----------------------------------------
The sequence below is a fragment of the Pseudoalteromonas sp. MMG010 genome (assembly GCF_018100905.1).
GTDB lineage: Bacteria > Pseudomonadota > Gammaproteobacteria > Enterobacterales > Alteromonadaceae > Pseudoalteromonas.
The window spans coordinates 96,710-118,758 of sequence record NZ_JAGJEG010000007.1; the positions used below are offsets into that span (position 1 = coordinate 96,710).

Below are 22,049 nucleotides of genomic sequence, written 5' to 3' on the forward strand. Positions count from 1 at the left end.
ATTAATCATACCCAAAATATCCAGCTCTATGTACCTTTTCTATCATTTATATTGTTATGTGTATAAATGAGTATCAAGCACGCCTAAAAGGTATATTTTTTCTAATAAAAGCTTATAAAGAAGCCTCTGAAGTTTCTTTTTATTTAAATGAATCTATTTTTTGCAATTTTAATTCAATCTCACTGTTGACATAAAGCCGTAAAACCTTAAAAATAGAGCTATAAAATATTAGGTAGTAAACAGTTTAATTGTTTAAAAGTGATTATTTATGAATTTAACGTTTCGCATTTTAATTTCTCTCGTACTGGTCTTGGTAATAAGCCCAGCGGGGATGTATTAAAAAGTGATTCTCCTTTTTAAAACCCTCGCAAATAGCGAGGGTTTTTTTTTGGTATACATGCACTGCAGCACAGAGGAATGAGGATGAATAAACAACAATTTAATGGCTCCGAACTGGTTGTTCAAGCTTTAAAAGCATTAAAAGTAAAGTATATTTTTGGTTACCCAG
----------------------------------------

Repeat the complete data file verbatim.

The sequence below is a fragment of the Pseudoalteromonas sp. MMG010 genome (assembly GCF_018100905.1).
GTDB lineage: Bacteria > Pseudomonadota > Gammaproteobacteria > Enterobacterales > Alteromonadaceae > Pseudoalteromonas.
The window spans coordinates 96,710-118,758 of sequence record NZ_JAGJEG010000007.1; the positions used below are offsets into that span (position 1 = coordinate 96,710).

Below are 22,049 nucleotides of genomic sequence, written 5' to 3' on the forward strand. Positions count from 1 at the left end.
ATTAATCATACCCAAAATATCCAGCTCTATGTACCTTTTCTATCATTTATATTGTTATGTGTATAAATGAGTATCAAGCACGCCTAAAAGGTATATTTTTTCTAATAAAAGCTTATAAAGAAGCCTCTGAAGTTTCTTTTTATTTAAATGAATCTATTTTTTGCAATTTTAATTCAATCTCACTGTTGACATAAAGCCGTAAAACCTTAAAAATAGAGCTATAAAATATTAGGTAGTAAACAGTTTAATTGTTTAAAAGTGATTATTTATGAATTTAACGTTTCGCATTTTAATTTCTCTCGTACTGGTCTTGGTAATAAGCCCAGCGGGGATGTATTAAAAAGTGATTCTCCTTTTTAAAACCCTCGCAAATAGCGAGGGTTTTTTTTTGGTATACATGCACTGCAGCACAGAGGAATGAGGATGAATAAACAACAATTTAATGGCTCCGAACTGGTTGTTCAAGCTTTAAAAGCATTAAAAGTAAAGTATATTTTTGGTTACCCAG